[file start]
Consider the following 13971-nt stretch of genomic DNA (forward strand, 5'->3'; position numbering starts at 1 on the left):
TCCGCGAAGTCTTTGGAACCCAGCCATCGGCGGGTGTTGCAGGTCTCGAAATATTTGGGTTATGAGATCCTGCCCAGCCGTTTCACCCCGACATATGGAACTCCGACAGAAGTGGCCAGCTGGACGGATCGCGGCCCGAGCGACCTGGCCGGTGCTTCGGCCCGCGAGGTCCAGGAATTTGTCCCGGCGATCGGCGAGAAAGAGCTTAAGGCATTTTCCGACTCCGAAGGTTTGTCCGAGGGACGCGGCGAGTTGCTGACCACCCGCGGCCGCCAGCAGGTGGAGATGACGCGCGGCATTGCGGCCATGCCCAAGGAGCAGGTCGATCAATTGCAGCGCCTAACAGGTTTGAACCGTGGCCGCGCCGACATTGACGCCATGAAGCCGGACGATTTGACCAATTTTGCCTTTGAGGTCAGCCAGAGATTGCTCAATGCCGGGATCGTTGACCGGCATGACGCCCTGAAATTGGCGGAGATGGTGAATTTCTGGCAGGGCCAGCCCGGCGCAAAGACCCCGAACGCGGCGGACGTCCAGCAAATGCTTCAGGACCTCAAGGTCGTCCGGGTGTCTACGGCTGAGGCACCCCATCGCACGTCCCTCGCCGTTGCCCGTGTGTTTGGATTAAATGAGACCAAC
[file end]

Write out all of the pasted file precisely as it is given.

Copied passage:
Consider the following 13971-nt stretch of genomic DNA (forward strand, 5'->3'; position numbering starts at 1 on the left):
TCCGCGAAGTCTTTGGAACCCAGCCATCGGCGGGTGTTGCAGGTCTCGAAATATTTGGGTTATGAGATCCTGCCCAGCCGTTTCACCCCGACATATGGAACTCCGACAGAAGTGGCCAGCTGGACGGATCGCGGCCCGAGCGACCTGGCCGGTGCTTCGGCCCGCGAGGTCCAGGAATTTGTCCCGGCGATCGGCGAGAAAGAGCTTAAGGCATTTTCCGACTCCGAAGGTTTGTCCGAGGGACGCGGCGAGTTGCTGACCACCCGCGGCCGCCAGCAGGTGGAGATGACGCGCGGCATTGCGGCCATGCCCAAGGAGCAGGTCGATCAATTGCAGCGCCTAACAGGTTTGAACCGTGGCCGCGCCGACATTGACGCCATGAAGCCGGACGATTTGACCAATTTTGCCTTTGAGGTCAGCCAGAGATTGCTCAATGCCGGGATCGTTGACCGGCATGACGCCCTGAAATTGGCGGAGATGGTGAATTTCTGGCAGGGCCAGCCCGGCGCAAAGACCCCGAACGCGGCGGACGTCCAGCAAATGCTTCAGGACCTCAAGGTCGTCCGGGTGTCTACGGCTGAGGCACCCCATCGCACGTCCCTCGCCGTTGCCCGTGTGTTTGGATTAAATGAGACCAAC